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Denmark aims to increase the recycling of construction materials

The Danish government has recently approved a new legislation mandating recycling plans for buildings exceeding 250 square meters scheduled for demolition.

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When large buildings are demolished, more building materials must be repurposed for other construction projects.

This was the consensus in the Danish parliament as a new legislation aimed to enhance recycling was approved to take effect from 1 July 2024. Under this impending regulation, buildings exceeding 250 square meters scheduled for demolition mandate recycling plans.

Representing approximately 6,700 companies engaged in construction and related sectors, DI – Danish Construction asserts that opportunities for recycling are extensive, and optimising these beyond current practices carry vast potential.

“I have high hopes that we will recycle much more of the materials that would otherwise be sent to landfill. Currently, we are in the early stage, but now that we get the processes going, we can increase the scalability. So now we have to train people so that they know how it should be done,” says Anders Stouge, Director at DI  – Danish Construction.

Related news: European parliament adopt directive to decarbonise the buildings sector 

Energy-renovation of buildings key to reaching climate targets

Today, 40% of Denmark’s total waste originates from construction activities, equating to roughly five million tons annually, as per the Ministry of the Environment.

“We can’t keep extracting sand and gravel. We need to recycle more. It is so irrational that we do not recycle the materials. Today, most of it goes out to incineration plants. It must be sorted on site so that it can be recycled. We have to make plans for recyclable materials,” says Magnus Heunicke, the Danish Minister for the Environment.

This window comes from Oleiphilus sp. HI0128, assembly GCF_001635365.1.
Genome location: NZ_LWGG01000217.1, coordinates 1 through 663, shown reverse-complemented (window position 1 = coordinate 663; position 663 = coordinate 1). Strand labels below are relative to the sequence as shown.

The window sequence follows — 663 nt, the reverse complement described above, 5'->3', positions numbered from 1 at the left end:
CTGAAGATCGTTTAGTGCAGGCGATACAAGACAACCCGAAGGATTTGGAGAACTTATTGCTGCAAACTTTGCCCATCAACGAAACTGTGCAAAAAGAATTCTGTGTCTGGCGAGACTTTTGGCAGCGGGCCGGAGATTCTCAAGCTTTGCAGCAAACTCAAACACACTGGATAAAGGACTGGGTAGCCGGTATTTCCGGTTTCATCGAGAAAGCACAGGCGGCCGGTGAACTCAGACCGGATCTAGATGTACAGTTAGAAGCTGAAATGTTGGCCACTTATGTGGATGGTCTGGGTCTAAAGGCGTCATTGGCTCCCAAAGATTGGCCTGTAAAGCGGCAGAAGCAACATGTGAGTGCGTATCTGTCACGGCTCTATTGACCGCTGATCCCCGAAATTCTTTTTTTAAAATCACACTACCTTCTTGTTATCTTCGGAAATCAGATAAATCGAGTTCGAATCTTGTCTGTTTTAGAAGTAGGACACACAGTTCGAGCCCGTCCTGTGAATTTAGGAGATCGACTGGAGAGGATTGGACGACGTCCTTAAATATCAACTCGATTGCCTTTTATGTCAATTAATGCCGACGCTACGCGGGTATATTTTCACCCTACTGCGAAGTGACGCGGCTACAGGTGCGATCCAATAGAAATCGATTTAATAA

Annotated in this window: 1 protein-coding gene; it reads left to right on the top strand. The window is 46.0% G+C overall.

The construction and utilisation of buildings constitute approximately 30% of Denmark’s CO2 emissions. Given this impact, prioritising repurpose of materials and energy-efficient renovation of existing buildings are cornerstones for achieving climate neutrality by 2050.

This necessity is underscored by the fact that 85% of the buildings projected to be accommodated in the EU by 2050 are already standing today. Moreover, approximately three quarters of existing buildings within the European Union fall short of modern energy efficiency standards.

Expected impacts

The Ministry of Environment expects, that the new legislation and existing technology will ensure that:

  • 14% of high quality concrete can be reused and that 12% can be recycled into new materials.
  • 60% of unprocessed wood can be reused , and that 9% can be recycled.
  • Approximately 27% of tiles, clinkers, and bricks can be recycled.

Currently, close to 0% of these mentioned materials are being repurposed.

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